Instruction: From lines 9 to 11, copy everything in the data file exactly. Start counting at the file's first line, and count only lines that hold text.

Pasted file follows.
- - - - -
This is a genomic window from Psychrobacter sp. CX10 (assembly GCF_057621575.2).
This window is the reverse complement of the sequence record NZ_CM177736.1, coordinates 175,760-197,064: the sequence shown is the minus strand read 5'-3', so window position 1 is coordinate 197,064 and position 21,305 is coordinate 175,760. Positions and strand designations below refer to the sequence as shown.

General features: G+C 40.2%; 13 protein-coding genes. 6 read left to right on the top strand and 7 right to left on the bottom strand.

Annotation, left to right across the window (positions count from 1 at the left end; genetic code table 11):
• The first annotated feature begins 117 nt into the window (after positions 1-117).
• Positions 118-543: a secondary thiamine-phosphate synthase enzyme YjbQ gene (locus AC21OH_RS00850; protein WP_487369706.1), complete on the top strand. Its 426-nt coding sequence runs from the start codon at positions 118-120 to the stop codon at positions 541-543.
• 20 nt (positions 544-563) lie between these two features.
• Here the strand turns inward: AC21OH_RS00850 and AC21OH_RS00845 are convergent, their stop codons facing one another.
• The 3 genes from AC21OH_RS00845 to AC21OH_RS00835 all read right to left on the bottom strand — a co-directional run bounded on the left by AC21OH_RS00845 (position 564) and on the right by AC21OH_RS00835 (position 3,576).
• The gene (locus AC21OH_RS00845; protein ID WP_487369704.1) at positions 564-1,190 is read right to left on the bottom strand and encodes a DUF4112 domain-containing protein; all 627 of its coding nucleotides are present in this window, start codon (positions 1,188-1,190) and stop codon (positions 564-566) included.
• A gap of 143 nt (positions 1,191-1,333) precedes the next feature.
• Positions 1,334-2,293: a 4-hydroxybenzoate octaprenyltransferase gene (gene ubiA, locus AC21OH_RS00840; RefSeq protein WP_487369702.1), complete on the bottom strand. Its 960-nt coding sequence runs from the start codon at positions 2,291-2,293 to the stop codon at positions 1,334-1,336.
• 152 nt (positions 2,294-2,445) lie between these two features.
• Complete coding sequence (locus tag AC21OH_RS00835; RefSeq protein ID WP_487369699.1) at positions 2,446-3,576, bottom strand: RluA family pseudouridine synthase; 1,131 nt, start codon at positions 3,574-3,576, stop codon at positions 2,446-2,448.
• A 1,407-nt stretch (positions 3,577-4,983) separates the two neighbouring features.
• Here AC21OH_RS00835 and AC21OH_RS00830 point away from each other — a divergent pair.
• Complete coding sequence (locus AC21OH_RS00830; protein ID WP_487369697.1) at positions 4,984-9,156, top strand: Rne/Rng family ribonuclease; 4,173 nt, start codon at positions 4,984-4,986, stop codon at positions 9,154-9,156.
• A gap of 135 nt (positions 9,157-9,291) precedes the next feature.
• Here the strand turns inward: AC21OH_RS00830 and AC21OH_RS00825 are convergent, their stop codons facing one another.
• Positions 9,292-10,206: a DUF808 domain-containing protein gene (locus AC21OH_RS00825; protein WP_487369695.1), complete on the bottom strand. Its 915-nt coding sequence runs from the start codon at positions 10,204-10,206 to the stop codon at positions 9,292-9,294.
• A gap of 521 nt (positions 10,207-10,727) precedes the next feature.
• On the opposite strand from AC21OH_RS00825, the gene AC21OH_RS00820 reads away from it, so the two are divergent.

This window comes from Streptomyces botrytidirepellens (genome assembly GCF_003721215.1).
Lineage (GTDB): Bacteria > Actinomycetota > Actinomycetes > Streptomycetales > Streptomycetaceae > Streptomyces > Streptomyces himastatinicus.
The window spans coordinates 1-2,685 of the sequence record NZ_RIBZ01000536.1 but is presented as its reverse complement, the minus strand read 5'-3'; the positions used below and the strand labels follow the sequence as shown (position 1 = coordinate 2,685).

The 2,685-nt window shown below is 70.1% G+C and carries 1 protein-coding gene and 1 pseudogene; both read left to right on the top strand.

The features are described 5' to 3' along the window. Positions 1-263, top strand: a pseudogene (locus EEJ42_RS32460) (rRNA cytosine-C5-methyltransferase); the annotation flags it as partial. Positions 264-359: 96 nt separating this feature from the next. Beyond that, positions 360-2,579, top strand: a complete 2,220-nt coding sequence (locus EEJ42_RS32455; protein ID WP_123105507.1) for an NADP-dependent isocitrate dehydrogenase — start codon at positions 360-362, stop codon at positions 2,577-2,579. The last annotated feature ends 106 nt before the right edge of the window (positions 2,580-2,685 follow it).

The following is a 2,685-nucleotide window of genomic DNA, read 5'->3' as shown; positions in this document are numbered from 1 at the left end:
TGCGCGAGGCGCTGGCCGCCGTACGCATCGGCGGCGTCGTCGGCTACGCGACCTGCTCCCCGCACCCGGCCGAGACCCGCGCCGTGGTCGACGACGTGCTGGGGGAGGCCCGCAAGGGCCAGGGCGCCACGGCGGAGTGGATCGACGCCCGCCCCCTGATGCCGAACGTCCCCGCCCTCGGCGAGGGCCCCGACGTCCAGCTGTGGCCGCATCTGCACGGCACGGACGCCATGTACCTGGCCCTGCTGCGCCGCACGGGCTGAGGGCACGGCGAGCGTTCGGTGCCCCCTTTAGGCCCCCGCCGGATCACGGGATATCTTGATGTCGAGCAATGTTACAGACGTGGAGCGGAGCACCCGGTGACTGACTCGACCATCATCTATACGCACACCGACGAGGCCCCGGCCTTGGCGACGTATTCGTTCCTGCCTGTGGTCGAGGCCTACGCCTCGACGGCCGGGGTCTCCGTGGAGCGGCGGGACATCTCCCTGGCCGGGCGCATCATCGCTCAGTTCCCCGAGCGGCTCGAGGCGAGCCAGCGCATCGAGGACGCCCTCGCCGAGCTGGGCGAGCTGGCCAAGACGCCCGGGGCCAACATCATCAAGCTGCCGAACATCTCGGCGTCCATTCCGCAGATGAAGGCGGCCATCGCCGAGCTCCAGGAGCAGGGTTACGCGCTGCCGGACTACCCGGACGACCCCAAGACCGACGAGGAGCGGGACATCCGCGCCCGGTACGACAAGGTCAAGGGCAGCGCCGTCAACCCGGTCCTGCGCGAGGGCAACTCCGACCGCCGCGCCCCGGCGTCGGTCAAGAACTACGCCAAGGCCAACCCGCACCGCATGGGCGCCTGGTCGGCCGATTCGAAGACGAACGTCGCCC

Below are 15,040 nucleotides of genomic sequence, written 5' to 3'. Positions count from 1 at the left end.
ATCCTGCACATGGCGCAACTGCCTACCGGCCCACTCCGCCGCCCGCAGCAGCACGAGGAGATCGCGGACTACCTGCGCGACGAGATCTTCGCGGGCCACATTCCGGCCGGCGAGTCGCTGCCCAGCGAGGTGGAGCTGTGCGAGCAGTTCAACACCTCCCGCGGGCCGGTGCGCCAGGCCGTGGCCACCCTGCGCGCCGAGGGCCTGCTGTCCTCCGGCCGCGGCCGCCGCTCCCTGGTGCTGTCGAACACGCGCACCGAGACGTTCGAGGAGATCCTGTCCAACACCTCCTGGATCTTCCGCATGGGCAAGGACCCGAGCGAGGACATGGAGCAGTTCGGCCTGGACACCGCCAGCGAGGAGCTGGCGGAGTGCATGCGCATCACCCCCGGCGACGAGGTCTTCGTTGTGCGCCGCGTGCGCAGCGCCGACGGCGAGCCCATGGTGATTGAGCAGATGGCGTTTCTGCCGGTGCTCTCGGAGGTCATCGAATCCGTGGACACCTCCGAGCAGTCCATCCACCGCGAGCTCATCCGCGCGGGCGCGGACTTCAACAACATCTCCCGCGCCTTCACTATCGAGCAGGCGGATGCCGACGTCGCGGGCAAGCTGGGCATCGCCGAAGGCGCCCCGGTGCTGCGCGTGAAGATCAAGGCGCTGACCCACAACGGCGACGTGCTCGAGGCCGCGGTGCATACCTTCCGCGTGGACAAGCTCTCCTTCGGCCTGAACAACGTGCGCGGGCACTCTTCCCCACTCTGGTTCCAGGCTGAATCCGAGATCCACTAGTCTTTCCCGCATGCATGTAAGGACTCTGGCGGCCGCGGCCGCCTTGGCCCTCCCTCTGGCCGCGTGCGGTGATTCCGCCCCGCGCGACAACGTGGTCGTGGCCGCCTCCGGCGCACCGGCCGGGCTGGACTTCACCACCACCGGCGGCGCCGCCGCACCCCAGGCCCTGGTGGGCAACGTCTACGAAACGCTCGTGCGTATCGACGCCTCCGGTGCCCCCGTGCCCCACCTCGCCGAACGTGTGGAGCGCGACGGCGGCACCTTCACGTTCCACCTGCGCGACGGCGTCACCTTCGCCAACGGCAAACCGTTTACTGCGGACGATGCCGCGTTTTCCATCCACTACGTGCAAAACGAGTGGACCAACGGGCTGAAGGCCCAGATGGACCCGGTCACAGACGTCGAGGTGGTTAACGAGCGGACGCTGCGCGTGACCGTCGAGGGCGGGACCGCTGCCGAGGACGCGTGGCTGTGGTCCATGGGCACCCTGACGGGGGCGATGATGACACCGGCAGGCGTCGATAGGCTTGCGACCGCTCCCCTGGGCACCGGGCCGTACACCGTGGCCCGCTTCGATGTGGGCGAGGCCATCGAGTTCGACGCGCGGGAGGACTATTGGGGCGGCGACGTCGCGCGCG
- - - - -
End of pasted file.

• The 3 genes from AC21OH_RS00845 to AC21OH_RS00835 all read right to left on the bottom strand — a co-directional run bounded on the left by AC21OH_RS00845 (position 564) and on the right by AC21OH_RS00835 (position 3,576).
• The gene (locus AC21OH_RS00845; protein ID WP_487369704.1) at positions 564-1,190 is read right to left on the bottom strand and encodes a DUF4112 domain-containing protein; all 627 of its coding nucleotides are present in this window, start codon (positions 1,188-1,190) and stop codon (positions 564-566) included.
• A gap of 143 nt (positions 1,191-1,333) precedes the next feature.